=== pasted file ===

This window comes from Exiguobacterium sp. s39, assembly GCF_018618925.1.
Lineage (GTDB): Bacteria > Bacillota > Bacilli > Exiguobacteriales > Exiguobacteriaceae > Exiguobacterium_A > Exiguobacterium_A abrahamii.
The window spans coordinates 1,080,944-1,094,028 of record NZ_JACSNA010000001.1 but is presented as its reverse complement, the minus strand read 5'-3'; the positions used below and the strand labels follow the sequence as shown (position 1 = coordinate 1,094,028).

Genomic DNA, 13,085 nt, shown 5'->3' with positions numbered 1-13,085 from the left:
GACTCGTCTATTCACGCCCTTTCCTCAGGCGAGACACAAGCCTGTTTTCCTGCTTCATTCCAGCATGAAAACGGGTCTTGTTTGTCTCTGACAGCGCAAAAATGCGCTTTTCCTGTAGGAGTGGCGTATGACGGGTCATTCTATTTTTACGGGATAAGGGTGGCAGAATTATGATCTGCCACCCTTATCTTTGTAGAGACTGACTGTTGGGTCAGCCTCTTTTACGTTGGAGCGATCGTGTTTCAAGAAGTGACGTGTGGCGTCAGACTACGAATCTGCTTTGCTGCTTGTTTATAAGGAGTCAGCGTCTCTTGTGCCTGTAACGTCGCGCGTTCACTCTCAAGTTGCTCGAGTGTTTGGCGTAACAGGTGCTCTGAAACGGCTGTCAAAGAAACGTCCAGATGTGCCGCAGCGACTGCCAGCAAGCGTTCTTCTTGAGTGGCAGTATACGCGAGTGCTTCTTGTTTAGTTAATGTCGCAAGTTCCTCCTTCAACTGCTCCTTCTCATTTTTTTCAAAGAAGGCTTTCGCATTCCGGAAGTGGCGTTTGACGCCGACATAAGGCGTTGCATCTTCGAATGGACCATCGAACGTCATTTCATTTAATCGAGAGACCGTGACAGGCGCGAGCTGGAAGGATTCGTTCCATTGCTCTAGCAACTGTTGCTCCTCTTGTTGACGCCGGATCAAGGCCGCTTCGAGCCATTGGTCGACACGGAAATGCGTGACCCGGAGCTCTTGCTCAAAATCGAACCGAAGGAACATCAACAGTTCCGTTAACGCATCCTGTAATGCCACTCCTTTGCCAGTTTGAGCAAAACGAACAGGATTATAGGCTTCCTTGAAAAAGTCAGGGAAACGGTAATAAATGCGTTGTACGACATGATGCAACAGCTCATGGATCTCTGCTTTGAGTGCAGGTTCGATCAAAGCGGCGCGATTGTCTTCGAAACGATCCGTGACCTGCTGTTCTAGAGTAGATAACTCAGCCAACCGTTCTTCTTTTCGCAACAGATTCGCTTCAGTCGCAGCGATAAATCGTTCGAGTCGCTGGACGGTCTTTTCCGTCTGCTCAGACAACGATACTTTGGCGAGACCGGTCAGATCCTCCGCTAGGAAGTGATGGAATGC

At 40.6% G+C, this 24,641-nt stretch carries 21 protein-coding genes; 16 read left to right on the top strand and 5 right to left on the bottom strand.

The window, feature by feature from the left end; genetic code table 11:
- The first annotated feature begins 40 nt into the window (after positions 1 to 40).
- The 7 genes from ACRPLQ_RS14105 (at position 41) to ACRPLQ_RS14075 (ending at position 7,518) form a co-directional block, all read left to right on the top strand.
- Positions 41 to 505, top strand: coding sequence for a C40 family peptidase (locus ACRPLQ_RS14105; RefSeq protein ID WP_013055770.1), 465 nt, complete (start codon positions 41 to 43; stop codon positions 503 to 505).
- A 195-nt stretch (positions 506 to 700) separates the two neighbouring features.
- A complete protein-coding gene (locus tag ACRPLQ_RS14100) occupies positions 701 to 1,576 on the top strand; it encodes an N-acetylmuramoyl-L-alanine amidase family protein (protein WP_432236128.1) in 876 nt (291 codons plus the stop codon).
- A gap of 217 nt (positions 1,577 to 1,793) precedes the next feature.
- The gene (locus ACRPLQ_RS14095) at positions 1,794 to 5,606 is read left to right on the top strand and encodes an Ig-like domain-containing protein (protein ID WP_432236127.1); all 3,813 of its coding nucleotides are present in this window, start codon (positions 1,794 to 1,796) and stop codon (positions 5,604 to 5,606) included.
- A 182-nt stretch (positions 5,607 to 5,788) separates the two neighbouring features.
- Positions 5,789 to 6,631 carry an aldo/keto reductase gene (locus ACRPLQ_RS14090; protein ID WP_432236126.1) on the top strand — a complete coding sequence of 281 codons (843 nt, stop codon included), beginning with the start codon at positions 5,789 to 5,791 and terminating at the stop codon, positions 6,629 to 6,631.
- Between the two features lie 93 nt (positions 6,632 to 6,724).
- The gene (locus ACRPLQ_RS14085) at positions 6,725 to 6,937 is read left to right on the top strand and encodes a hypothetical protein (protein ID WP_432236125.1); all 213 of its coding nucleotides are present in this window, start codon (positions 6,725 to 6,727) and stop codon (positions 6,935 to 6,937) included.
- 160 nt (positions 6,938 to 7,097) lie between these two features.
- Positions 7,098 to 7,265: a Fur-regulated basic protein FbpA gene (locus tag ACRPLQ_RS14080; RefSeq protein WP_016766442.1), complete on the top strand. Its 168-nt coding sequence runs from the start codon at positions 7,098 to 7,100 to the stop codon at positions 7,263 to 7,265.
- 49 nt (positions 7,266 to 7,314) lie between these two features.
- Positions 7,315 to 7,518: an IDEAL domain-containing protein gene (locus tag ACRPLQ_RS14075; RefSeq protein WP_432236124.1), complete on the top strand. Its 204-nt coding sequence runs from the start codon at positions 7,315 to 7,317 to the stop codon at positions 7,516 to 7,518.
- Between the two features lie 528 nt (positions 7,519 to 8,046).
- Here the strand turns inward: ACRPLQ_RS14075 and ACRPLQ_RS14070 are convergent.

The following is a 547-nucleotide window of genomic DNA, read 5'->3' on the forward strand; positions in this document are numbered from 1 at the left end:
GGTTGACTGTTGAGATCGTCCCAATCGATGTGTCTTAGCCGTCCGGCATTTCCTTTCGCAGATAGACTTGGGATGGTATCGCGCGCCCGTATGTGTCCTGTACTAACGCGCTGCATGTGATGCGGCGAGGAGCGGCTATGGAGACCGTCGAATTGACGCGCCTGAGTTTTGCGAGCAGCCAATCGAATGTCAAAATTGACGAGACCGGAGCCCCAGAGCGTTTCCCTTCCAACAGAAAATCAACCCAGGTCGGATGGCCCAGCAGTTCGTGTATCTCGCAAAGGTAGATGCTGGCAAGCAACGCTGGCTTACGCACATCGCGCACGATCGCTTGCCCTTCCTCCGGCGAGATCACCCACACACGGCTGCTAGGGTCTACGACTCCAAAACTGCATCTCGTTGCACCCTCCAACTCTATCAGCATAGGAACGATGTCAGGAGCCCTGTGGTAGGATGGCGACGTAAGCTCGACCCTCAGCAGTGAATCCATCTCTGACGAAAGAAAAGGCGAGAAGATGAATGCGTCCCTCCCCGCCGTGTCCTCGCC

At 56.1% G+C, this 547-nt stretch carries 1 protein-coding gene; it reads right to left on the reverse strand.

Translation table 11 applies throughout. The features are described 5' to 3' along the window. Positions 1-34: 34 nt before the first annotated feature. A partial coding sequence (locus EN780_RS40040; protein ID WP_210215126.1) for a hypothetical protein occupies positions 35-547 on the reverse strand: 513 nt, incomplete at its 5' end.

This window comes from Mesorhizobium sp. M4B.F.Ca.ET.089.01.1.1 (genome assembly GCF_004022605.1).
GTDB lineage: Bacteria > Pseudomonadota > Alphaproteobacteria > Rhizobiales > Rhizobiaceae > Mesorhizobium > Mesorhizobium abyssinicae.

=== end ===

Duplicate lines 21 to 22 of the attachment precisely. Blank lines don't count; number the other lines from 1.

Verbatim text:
- 49 nt (positions 7,266 to 7,314) lie between these two features.
- Positions 7,315 to 7,518: an IDEAL domain-containing protein gene (locus tag ACRPLQ_RS14075; RefSeq protein WP_432236124.1), complete on the top strand. Its 204-nt coding sequence runs from the start codon at positions 7,315 to 7,317 to the stop codon at positions 7,516 to 7,518.